Monday, November 19, 2007

Evolutionary Metaphysics V

So this is my last post about “Baboon Metaphysics” and what we get if we try to combine it with some other lines of research. Now which steps were necessary for the evolution of the human mind and language, and in which order?
As a starter, our LCAs with chimpanzees should have exhibited or later evolved the following traits:

1 A rudimentary Theory-of-Mind and a conceptual system which enabled them to form multimodal mental-representations had to be present (Cheney & Seyfarth 2007, Barsalou 2005, Gil-da-Costa et al. 2004)

2a enhanced displaced conceptual control somehow evolved, probably due to prefrontal enlargement, resulting in higher frontal control over neural processes (Barsalou 2005, Deacon 1998, Miller et al. 2002, Rilling 2006)

2b enhanced ToM-abilities, probably influenced by greater frontal control, but also due to some elaboration of an existing mirror neuron system (which is present, for example in maqaques) which then was integrated into a higher order system together with cortical midline structures responsible for social and self-evaluation and possibly other information structures, forming the ‘social network.’ (Cheney & Seyfarth 2007, Uddin et al. 2007, Wheatley et al. 2007, Barsalou in press a, Rizzolatti & Craighero 2004)

3. Greater social and cultural complexity paired with the motivation to cooperate and share mental states with others (Tomasello et al. 2005, Herrmann et al. 2007), possibly co evolutionary influences of social complexity, theory of mind (Dunbar 1998, Dunbar & Shultz 2007) as well as technological advances (Reader and Laland 2002, Reader 2003) and brain expansion.

4. higher ability of displaced, goal-directed an planning simulation of physical categories (physical stance, folk physics) functional categories (design stance, folk biology, mechanics) and intentional categories (intentional stance, folk psychology, ToM) aiding survival and reproductive success trough comprehensive prediction in dangerous environments and socially complex groups (Dennett 1987, Poirier et al. 2005, Tooby & DeVore 1987, Ryder & Favorov 2001)

5. Evolution of extensive symbolic capacities and ‘protolanguage’(which I haven’t addressed here) aided among other factors by displaced frontal control and other selective pressures such as the need to communicate displaced information, share intentions and cooperate, foraging, competition, sexual selection such as display of genetic fitness, establishment of trust, etc. etc. (Deacon 1998, Bickerton 2006, Jackendoff 2002, Pinker 1994, Tomasello et al. 2005, Desalles 2007, Franks and Rigby 2002).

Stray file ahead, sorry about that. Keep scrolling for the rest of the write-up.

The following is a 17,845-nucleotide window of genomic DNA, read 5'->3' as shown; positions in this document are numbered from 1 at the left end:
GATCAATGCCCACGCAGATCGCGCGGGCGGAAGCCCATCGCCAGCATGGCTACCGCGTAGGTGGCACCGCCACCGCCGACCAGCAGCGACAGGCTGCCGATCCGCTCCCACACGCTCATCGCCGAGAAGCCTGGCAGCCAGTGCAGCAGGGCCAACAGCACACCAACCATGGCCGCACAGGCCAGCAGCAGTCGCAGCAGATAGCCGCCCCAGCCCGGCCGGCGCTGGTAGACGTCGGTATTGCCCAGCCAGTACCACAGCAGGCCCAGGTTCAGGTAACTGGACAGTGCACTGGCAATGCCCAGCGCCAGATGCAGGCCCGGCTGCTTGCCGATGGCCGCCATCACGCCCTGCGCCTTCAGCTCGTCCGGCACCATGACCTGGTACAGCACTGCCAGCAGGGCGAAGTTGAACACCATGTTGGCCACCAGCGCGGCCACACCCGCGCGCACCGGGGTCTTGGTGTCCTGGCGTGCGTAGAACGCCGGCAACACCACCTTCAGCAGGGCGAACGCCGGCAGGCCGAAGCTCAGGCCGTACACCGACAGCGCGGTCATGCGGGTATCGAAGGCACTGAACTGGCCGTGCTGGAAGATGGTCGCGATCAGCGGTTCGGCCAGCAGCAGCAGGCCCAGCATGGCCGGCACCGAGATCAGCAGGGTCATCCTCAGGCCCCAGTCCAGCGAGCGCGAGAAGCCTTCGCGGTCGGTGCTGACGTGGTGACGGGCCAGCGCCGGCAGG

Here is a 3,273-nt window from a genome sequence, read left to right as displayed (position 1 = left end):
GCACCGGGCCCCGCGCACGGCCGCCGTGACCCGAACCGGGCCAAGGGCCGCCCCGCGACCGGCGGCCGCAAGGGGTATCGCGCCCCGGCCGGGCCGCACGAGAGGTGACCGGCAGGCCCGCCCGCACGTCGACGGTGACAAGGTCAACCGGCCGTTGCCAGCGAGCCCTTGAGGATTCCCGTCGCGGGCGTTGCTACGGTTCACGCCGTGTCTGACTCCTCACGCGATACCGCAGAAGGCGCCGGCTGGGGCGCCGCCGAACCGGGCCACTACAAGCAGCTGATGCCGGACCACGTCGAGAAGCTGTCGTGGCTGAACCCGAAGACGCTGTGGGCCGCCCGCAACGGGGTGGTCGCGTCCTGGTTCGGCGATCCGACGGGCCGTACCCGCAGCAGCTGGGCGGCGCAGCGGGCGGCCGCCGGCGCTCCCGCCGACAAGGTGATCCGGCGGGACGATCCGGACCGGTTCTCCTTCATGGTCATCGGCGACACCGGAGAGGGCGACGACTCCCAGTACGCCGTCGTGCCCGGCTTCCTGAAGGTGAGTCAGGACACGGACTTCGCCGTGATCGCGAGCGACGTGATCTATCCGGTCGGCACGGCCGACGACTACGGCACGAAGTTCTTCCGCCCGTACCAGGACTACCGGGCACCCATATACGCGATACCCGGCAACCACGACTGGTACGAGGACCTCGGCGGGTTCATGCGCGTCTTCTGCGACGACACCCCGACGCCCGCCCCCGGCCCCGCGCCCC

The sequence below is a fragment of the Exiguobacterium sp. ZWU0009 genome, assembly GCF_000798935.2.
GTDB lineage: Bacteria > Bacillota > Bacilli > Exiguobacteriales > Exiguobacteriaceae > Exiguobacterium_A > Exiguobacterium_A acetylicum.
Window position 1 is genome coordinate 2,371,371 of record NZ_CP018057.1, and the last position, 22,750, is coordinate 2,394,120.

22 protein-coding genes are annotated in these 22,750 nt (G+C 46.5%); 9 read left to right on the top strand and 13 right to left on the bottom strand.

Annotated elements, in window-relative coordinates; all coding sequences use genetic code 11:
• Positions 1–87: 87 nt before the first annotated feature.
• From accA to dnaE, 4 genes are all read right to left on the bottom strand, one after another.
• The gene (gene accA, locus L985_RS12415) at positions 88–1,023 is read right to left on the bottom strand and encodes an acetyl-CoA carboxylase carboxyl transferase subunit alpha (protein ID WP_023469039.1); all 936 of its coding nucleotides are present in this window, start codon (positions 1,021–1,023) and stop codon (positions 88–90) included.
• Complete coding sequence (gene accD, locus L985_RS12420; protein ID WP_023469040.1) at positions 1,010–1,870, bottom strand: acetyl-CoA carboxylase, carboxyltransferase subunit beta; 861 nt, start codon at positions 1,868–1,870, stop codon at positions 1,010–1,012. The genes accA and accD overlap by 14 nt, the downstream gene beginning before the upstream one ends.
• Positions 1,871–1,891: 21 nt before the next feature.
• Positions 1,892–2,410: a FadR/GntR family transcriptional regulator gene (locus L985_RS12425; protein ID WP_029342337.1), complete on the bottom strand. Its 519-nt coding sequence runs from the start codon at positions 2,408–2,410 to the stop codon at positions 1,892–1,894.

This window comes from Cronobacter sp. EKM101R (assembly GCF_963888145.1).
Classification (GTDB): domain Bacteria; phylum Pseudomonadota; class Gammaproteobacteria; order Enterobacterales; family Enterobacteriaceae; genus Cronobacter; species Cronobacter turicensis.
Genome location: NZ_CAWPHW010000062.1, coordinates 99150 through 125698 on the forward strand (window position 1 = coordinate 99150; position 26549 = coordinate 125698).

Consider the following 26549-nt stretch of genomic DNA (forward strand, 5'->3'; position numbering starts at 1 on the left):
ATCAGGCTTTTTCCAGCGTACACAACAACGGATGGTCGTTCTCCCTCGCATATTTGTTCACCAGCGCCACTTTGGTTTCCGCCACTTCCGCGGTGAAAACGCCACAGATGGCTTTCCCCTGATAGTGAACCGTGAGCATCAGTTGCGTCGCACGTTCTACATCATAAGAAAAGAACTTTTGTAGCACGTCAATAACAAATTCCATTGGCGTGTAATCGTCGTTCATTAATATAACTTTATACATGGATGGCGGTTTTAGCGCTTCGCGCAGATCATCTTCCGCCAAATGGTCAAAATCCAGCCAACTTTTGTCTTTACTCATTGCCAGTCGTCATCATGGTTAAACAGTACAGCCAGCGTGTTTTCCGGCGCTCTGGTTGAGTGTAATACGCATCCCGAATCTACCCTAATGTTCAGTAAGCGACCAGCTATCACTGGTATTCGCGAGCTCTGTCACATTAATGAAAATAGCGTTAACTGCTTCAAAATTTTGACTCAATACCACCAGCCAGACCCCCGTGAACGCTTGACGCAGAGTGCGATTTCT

6. Further enhancement of symbol-usage through interactions between language and embodied simulation and ‘symbolic theft’ (embodied-experience to language mapping) (Barsalou in press b, Cangelosi et al. 2002)

7. Evolutionary/cultural feedbacks from language to the conceptual system (Lupyan 2006, Burling 2005, Barsalou 2005, in press a) and further influence of metaphorical structure to language (Lakoff and Johnson, 1987, 1999). The ability to blend mental spaces together and form what-if structures and envision technological/cultural innovations, and goal-directed actions (Turner 2003, Miller et al. 2002,Cheney and Seyfarth 2007) Cheney & Seyfarth write that if you search for what-if on Google you’ll get about 150,000,000 hits, which as they say, might be too much of a good thing.

Oh yeah, and mirror neurons also possibly played a rule in language evolution (Arbib 2005). And I didn’t say anything about syntactic/grammatical evolution (Jackendoff 2002) And I forgot recursion (Hauser et al. 2002) as well. And as almost everyone else I’m sure the Baldwin Effect has something important to do with language evolution (Jackendoff 2002, Kirby 2000). Neither did I address the fact that… oh well, as you see, language evolution is a pretty darn complex interdisciplinary field, but I think I pinpointed some of the (if not all) key issues critical for the evolution of language and the human mind. Hope you enjoyed my digressions inspired by Cheney and Seyfarth’s book. Cheers.


Arbib, Michael A. 2005. “From monkey-like action recognition to human language: An evolutionary framework for neurolinguistics.” Behavioral and Brain Sciences 28: 105-167

Barsalou, Lawrence W. 2005. “Continuity of the conceptual system across species.” Trends. Cog. Sc. 9.7: 309-311.

Barsalou, Lawrence W. In press. “Grounded Cognition.” In: Annual Review of Psychology 59

Barsalou, Lawrence W. in press b. “Grounding symbolic operations in the brain’s modal systems.” Embodied grounding: Social, cognitive, affective, and neuroscientific approaches. Eds. G.R. Semin & E.R. Smith. New York: Cambridge University Press.

Bickerton, Derek. 2006. “Language Evolution

Burling, Robbins. 2005. The Talking Ape. Oxford: OUP